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Oleum America LLC v. Stelly

United States District Court, W.D. Louisiana

December 7, 2018

OLEUM AMERICA LLC
v.
VIRGIE STELLY ET AL.

         SECTION: “H”

          ORDER AND REASONS

          JANE TRICHE MILAZZO UNITED STATES DISTRICT JUDGE.

         Before the Court are Plaintiff's Cross-Motion for Summary Judgment (Doc. 12) and Defendants' Cross-Motion for Summary Judgment (Doc. 16). For the following reasons, Plaintiff's Motion is DENIED, and Defendants' Motion is GRANTED IN PART.

         BACKGROUND

         Plaintiff Oleum America, LLC (“Oleum”) brings this action seeking a declaration that an agreement with Defendants remains in effect. Defendants seek a declaration that the agreement was terminated and that Plaintiff is trespassing on their property.

         In 2008, Toce Energy, LLC (“Toce”) drilled an oil well on land owned by Defendants Marion Elizabeth Berry, Marion Stelly Berry, Michael George Berry, Patrick George Berry, Randy James Stelly, Rodney Joseph Stelly, Jr., and Virgie Bertrand Stelly. The well thereafter began making saltwater, and Toce entered into an agreement with Defendants to use a plugged and abandoned well on Defendants' property as a saltwater disposal well (“Saltwater Disposal Agreement”). On October 15, 2008, Toce and Defendants entered into the Saltwater Disposal Agreement at issue here, and Toce began converting and using the plugged and abandoned well to dispose of saltwater from the oil well. In September 2017, Toce sold the oil well, the mineral leases held in connection therewith, and the Saltwater Disposal Agreement to Plaintiff, Oleum.

         The Saltwater Disposal Agreement provided that Toce was granted the option to extend the term of the agreement each year by payment of $2, 000.00. Toce exercised this option each year from October 2008 to October 2017. Prior to October 2017, Toce tendered payment for an additional extension, however, Defendants did not cash the check. Instead, Defendants notified Toce, and later Oleum, that they sought to cancel the Saltwater Disposal Agreement, effective October 15, 2017.[1] The notices requested that Toce and Oleum plug and abandon the well and remove their equipment in accordance with the terms of the Agreement. Despite these requests, Defendants allege that Plaintiff continues to operate the saltwater disposal well and store its equipment on Defendants' property.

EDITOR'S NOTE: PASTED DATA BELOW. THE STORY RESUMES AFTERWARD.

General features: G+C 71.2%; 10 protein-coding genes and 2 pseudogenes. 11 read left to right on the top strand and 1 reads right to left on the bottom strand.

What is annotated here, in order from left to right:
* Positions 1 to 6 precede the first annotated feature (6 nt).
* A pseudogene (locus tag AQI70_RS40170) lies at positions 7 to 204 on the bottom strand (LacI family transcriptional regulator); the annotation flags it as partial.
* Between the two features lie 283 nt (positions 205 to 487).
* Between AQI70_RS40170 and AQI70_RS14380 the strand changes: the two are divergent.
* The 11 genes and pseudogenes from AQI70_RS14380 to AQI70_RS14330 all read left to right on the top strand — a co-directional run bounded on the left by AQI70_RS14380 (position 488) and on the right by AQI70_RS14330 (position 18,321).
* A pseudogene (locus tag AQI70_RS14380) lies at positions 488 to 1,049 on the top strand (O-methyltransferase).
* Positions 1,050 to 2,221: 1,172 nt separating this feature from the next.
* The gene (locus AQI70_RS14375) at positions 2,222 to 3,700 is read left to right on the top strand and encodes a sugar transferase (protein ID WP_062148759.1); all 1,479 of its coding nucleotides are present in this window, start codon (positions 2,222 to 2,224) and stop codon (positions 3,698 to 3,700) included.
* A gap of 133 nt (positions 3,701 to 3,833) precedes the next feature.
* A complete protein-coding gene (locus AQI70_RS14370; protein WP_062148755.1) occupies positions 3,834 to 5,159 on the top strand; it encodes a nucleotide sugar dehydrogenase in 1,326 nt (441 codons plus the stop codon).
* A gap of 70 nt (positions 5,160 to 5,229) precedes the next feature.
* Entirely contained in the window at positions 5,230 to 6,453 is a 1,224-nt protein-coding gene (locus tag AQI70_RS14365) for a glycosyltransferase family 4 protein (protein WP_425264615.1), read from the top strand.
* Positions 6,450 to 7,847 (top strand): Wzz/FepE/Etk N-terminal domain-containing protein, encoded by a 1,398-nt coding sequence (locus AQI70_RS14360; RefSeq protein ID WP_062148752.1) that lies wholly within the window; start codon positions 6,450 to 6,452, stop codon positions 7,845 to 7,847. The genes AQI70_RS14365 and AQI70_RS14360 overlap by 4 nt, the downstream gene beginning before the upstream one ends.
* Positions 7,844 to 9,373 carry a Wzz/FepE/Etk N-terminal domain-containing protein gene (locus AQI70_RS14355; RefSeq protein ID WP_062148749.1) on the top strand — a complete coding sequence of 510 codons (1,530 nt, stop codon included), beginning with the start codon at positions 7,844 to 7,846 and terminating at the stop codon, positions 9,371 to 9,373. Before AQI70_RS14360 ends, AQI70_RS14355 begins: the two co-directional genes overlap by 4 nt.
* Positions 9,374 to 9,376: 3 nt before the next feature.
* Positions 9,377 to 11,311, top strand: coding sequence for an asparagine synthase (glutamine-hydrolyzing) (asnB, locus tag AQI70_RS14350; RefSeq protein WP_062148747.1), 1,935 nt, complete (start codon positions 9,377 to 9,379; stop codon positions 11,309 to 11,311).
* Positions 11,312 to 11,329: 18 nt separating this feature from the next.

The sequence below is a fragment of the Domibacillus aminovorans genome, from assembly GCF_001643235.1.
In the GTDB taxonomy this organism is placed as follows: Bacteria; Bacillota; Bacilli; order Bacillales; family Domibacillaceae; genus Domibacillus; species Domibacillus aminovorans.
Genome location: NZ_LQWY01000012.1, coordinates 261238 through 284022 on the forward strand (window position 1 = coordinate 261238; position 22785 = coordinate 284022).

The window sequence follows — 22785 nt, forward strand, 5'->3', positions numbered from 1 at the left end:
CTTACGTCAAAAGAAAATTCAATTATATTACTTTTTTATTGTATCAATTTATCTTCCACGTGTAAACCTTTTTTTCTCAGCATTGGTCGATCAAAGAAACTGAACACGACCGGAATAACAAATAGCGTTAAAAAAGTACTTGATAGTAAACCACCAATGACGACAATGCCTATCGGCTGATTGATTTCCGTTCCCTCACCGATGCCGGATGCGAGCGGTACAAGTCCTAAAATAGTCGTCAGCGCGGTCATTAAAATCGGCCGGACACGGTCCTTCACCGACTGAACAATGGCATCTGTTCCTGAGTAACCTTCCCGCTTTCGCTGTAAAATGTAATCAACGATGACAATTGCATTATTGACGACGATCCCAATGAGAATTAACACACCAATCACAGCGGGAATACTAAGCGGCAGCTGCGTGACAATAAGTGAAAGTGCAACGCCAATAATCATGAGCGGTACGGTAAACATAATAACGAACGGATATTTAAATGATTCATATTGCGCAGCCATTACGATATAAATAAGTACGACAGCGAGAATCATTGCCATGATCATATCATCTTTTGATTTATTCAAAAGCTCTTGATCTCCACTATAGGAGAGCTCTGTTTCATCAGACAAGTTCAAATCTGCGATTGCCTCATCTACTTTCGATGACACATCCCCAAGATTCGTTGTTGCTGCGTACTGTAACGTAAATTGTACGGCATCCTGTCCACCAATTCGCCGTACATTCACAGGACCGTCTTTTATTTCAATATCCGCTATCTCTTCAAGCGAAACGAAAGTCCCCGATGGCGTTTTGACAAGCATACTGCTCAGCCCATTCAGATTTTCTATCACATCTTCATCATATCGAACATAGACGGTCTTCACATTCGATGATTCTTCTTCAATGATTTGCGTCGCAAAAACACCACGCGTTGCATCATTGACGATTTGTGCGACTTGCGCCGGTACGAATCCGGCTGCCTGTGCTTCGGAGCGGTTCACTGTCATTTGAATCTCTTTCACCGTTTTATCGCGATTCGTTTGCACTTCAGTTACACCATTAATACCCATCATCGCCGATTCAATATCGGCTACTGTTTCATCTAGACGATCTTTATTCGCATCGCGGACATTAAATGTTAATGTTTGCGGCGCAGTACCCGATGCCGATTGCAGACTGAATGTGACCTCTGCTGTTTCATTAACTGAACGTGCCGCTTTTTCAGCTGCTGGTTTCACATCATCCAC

Plaintiff has filed a motion for summary judgment, seeking judgment that the Saltwater Disposal Agreement remains in effect. Defendants have likewise filed a motion for summary judgment, seeking a holding that the Saltwater Disposal Agreement was terminated effective October 15, 2017 and that Plaintiff's continued activity on their property constitutes trespass.

         LEGAL STANDARD

         Summary judgment is appropriate “if the pleadings, depositions, answers to interrogatories, and admissions on file, together with affidavits, if any, show that there is no genuine issue as to any material fact and that the moving party is entitled to a judgment as a matter of law.”[2] A genuine issue of fact exists only “if the evidence is such that a reasonable jury could return a verdict for the nonmoving party.”[3]

         In determining whether the movant is entitled to summary judgment, the Court views facts in the light most favorable to the non-movant and draws all reasonable inferences in his favor.[4] “If the moving party meets the initial burden of showing that there is no genuine issue of material fact, the burden shifts to the non-moving party to produce evidence or designate specific facts showing the existence of a genuine issue for trial.”[5] Summary judgment is appropriate if the non-movant “fails to make a showing sufficient to establish the existence of an element essential to that party's case.”[6] “In response to a properly supported motion for summary judgment, the non-movant must identify specific evidence in the record and articulate the manner in which that evidence supports that party's claim, and such evidence must be sufficient to sustain a finding in favor of the non-movant on all issues as to which the non-movant would bear the burden of proof at trial.”[7] “We do not . . . in the absence of any proof, assume that the nonmoving party could or would prove the necessary facts.”[8] Additionally, “[t]he mere argued existence of a factual dispute will not defeat an otherwise properly supported motion.”[9]

         LAW AND ANALYSIS

         The parties do not dispute that the Saltwater Disposal Agreement is a contract of lease governed by Louisiana law. The parties do, however, dispute the term of the lease ...


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